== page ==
Vatican View Is Victorious in Fertility Vote by Italians

By IAN FISHER

New York Times

June 14, 2005

ROME, June 13 - A law that imposes strict rules on assisted fertility will remain on the books, after the failure today of a hard-fought referendum that rubbed into one of Italy's sorest spots: the relationship between church and state.

The fight leading up to two days of voting Sunday and Monday mobilized the nation's political and religious establishments like few others, as the leadership of the Roman Catholic Church - including the new pope, Benedict XVI - urged Italians to boycott the referendum.

In the end, the result was not even close: Only 26 percent of eligible Italians cast their votes, meaning that the referendum automatically failed in its attempt to repeal four crucial sections of a restrictive fertility law passed here last year. For the referendum to be valid, 50 percent of eligible voters had to participate.

The results would seem an immediate victory for the church and for the young papacy of Benedict, in a Europe where church influence has declined significantly in recent decades. Similar referendums in Italy on divorce and abortion in the 1970's and 1980's passed overwhelmingly despite church opposition - and Italians now seem likely to debate whether apathy or a reverse in secularism in the home of the Roman Catholic church defeated this referendum.

"The results of today mean that Italy is maybe more similar to Texas than to Massachusetts," said Rocco Buttiglione, Italy's culture minister and a friend to Pope Benedict. "Italians want a democracy with values - that values human life - and that is why they rejected this referendum."

For the church, the results seemed especially important since the referendum concerned issues central to church teachings on values: The fertility law, passed here under heavy church lobbying last year, defines life as beginning at conception and bans most experimentation on human embryos.

"I'm struck by the maturity of the Italian people," Cardinal Camillo Ruini, resident of the Italian bishops' conference, told reporters, according to Reuters. Cardinal Ruini, a top Vatican official and close aide to Benedict, has regularly urged Italians to abstain from the referendum.

Conceding a heavy defeat, the political forces that supported the referendum painted the results as a blow to the walls between church and state. And they warned that the church would next set its sights on Italy's abortion law.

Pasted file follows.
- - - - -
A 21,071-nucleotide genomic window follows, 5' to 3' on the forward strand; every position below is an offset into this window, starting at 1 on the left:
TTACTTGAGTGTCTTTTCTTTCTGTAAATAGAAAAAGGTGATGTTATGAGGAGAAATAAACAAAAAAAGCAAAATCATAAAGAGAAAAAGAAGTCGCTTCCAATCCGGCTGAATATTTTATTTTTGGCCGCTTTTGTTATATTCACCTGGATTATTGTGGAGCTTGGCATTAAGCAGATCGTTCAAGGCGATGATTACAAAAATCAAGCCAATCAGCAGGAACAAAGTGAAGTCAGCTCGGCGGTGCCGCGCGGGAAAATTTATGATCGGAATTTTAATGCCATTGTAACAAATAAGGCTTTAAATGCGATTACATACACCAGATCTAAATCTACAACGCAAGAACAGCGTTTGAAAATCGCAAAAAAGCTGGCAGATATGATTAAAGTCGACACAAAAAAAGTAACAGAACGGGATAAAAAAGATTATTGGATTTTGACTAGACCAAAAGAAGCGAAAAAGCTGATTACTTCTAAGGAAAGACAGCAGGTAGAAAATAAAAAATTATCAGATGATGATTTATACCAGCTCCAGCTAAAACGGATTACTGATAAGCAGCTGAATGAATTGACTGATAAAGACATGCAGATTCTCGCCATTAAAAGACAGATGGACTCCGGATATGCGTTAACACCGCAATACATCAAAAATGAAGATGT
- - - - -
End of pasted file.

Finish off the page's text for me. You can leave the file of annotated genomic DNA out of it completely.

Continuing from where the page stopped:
"There is a problem of the climate, of the atmosphere in this country," Emma Bonino, a leader of the Radical Party who spearheaded the fight for legalized abortion in the early 1980's, told reporters. "It is not secular and it's very worrying."

But some analysts cautioned about reading too much into the results, noting that Italy is a particular nation, where church and state are entwined like nowhere else; that a battle over abortion would be much more difficult; that a similar fight seemed unlikely to gain ground elsewhere in Europe.

Renato Mannheimer, a pollster at the University of Milan, noted that other referendums in Italy in recent years have also attracted only about 25 percent of voters, calling into question how many people actually stayed away because church leaders urged Italians to abstain. Italians, he said, are growing more and more apathetic.

"This is a victory for the church, but Italian politicians should not think it is only the church, because of this apathy," he said. He added that the issues were "too complicated," also causing many people to stay home.

The referendum sought to overturn four sections of law: one that granted the same rights to an embryo as to a child; one that banned most experimentation on fetuses; one that allowed couples to create no more than three embryos, all of which must be implanted at one time without genetic testing; and one that banned couples from using eggs or sperms donated from other people.

Opponents of the law contend that it has opened a flood of infertile couples seeking treatment at clinics, of varying quality and oversight, outside of Italy.

In recent weeks, the referendum was fought with full force, with both sides painting the worst in the other: Some supporters of the existing law accused opponents of seeking like the Nazis to create a race of perfect humans, because the referendum would have allowed a return to in-vitro screening for genetic defects.

Opponents of the existing law accused the Vatican of invading Italians' private lives directly, and called it an attack on women's rights in particular.

They also noted a contradiction between the fertility law and the nation's abortion law that they said opened the door to repealing the right to abortion in Italy: The fertility law grants full rights to a fertilized egg, yet the abortion law allows for a pregnancy to be terminated.

But even amid the polarization, there were voices on both sides that said that problems in the law could possibly be worked out in Parliament, rather than in an emotional referendum and expensive advertising campaign.

It is unclear whether that is still possible after the bitterness of the last weeks, but supporters of the referendum said they were not yet giving up the fight to change the law.

"At least 10 million people voted in favor," Stefania Prestigiacomo, the nation's equal rights minister, who favored the referendum, told reporters. "They were probably the informed ones. We wont give up. We'll continue our battle. Ours was an important battle of conscience that I consider just."